Today’s post is all about Advertising. More specifically, the types available to authors (on a relatively cheap basis) and whether or not it’s worth it. I’m going to give each type of advertisement a ranking. $ for affordability and stars for effectiveness. Ideally, you want a type that is low cost and high effectiveness, that is, purchases per click!
Opttion 1: Google Adwords: $ (Three Stars)
What you need: Google Account and a CC
How it works: Essentially, you are creating a text or picture advertisement to run alongside Google’s search results or on any google page. So for my Brass Legionnaire, if you typed in the word “Steampunk” you might see my advertisement pop up. The caveat is that you tend to pay by the click. You also need to pick good target words and hope that your book is a match for people doing that search The more you are willing to pay by the click, the more likely you are to get yours seen. But then the more expensive your advertisement campaign becomes.
I tend to run my ‘offers’ for clicks between $1.00 and $1.50 per day. That way, I can pop in fifty dollars and then let it run for a while. Have I seen a huge jump in sales? Not necessarily, but I have seen rather consistent clicking the advertisement, as well as rather consistent sales since I’ve started. Now I cannot individually target this as the factor in all honesty, but I am considering letting it stop at the end of this cycle and seeing what happens to my numbers.
Option 2: Goodreads (Or other book website/blog) $ (Three and a half stars)
Goodreads and other web blogs are great places to run your book ad. After all, you’re specifically targeting the group of ‘readers’ that you want. I’m not going to run an ad on a Women’s artwork website, I’m going to run it on one that likes to focus on Sci-Fi, fantasy, or history! Thus it is a tiny bit more effective, and if you are on Goodreads, you can see how some information on people clicking on your link. You can make the link go outside the site (and on other blogs) but for goodreads they encourage you to link to your own site on the page. I’m not sure which is better, as I have very limited experience with this site (only 4 days worth of ads.)
Option 3: Facebook $ Two Stars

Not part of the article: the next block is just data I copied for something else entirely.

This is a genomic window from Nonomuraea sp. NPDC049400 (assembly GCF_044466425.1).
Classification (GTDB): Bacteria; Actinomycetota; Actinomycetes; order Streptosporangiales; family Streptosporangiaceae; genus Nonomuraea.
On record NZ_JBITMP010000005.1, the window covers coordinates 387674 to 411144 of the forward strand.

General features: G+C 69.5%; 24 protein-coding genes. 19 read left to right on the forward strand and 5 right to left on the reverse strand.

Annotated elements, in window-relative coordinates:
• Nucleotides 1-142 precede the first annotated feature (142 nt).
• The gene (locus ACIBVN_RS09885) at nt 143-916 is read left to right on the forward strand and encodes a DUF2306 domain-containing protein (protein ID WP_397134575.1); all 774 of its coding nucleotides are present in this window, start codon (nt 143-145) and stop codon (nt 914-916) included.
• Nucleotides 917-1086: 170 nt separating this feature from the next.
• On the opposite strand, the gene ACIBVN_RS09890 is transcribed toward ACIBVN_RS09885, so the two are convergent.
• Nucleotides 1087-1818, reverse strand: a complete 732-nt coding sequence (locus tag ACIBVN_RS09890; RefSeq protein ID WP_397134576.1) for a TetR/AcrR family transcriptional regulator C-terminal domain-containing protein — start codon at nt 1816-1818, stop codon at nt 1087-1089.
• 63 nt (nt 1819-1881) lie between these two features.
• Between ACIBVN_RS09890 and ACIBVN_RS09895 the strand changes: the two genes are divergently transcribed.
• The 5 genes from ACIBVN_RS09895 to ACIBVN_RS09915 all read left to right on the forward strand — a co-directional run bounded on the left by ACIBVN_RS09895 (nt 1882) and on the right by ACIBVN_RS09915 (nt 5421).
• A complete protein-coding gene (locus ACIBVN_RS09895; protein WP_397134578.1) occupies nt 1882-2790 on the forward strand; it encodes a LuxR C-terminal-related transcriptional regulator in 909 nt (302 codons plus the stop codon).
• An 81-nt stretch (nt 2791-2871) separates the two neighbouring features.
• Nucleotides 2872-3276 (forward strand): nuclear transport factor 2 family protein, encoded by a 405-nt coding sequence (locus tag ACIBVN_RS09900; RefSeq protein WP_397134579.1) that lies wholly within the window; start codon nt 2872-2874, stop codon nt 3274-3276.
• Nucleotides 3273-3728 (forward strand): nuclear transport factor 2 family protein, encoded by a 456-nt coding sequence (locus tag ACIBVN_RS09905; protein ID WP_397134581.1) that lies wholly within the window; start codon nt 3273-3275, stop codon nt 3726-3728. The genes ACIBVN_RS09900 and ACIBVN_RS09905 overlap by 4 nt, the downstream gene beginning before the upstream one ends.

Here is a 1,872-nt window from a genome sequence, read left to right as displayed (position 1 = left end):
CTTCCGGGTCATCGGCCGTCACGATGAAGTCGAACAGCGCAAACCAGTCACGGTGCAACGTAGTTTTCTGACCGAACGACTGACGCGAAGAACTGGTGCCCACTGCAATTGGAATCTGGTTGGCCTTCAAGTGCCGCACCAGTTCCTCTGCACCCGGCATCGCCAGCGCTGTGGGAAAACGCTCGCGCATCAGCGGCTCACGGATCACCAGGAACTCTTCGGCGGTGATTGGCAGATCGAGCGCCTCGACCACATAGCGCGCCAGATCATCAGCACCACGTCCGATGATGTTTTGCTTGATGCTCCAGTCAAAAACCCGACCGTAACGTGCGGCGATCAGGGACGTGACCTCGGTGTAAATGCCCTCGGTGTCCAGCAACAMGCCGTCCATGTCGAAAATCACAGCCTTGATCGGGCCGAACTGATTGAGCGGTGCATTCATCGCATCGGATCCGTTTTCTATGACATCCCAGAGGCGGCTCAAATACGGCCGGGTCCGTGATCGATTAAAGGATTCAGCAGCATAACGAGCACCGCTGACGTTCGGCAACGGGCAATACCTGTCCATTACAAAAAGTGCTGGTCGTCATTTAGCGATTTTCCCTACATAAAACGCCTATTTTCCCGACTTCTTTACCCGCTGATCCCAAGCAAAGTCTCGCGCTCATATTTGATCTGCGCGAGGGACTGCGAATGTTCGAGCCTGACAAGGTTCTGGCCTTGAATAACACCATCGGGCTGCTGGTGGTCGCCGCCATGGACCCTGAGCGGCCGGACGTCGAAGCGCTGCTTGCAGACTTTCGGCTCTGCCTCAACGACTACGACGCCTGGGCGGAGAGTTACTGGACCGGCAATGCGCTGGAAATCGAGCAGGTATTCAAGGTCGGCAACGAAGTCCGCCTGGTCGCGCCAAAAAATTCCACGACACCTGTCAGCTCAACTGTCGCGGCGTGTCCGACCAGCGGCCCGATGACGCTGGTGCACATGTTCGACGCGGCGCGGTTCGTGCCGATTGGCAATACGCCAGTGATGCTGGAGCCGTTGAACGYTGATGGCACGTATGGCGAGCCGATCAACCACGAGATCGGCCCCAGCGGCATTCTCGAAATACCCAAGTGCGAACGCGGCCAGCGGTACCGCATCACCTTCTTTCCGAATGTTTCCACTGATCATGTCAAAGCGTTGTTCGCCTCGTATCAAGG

So you’ve got a facebook account? Do you have a facebook page? Great, then you can run ads! Similar to the way that Google Adwords works, you create an ad then provide a link. Similar to Goodreads, you can link to an external site or to your own facebook group page. I was town between making a Steam Empire Chronicles page and an Author Page. In the end I went for an Author page, figuring that it would be all encompassing should I ever write more books (Which I plan to). Pop in some money, assign a target demographic, and off you go. Was this effective in getting me sales? Probably only a bare few. But it DID get me a much wider target base. Before the ad, I had roughly 20 ‘likes’ on my page. My ad has been running since Thanksgiving, and I’m up to about 55 or so. That seems pretty good to me. And they are people I don’t know! Even better! You have to go into this realizing that you aren’t out to make sales now, more so to build community involvement and interest.
Other advertising service: $-$$$ (three-four stars)
Bookbub and several other advertising services for self-published authors have sprung up like weeds around the proverbial well of writing. In many cases, the services can be overpriced or poorly targeted. Some specific ones are useful, but require that you discount your book in order to purchase an ad slot, and even then they can deny you. So if you’re looking for a specific time to do an advertisement, you’d be out of luck, as I was when I wanted to run Black Friday ads. However, in retrospect I’m sort of glad I didn’t spend $200 on the advertisement. I’m not sure I would have made it back.
Some other information: When I published with Wix, I got $30 free at Google Adwords and $50 free on Facebook for advertisements. Thus, I’ve only paid about $75 (out of my pocket) in advertisement costs total since my book was published. 2/3 of that was to Google. So as you can see, lots of choices, but be careful where you put your money!
Where do you guys advertise that makes the greatest bang for your buck? Or do you eschew advertisements altogether?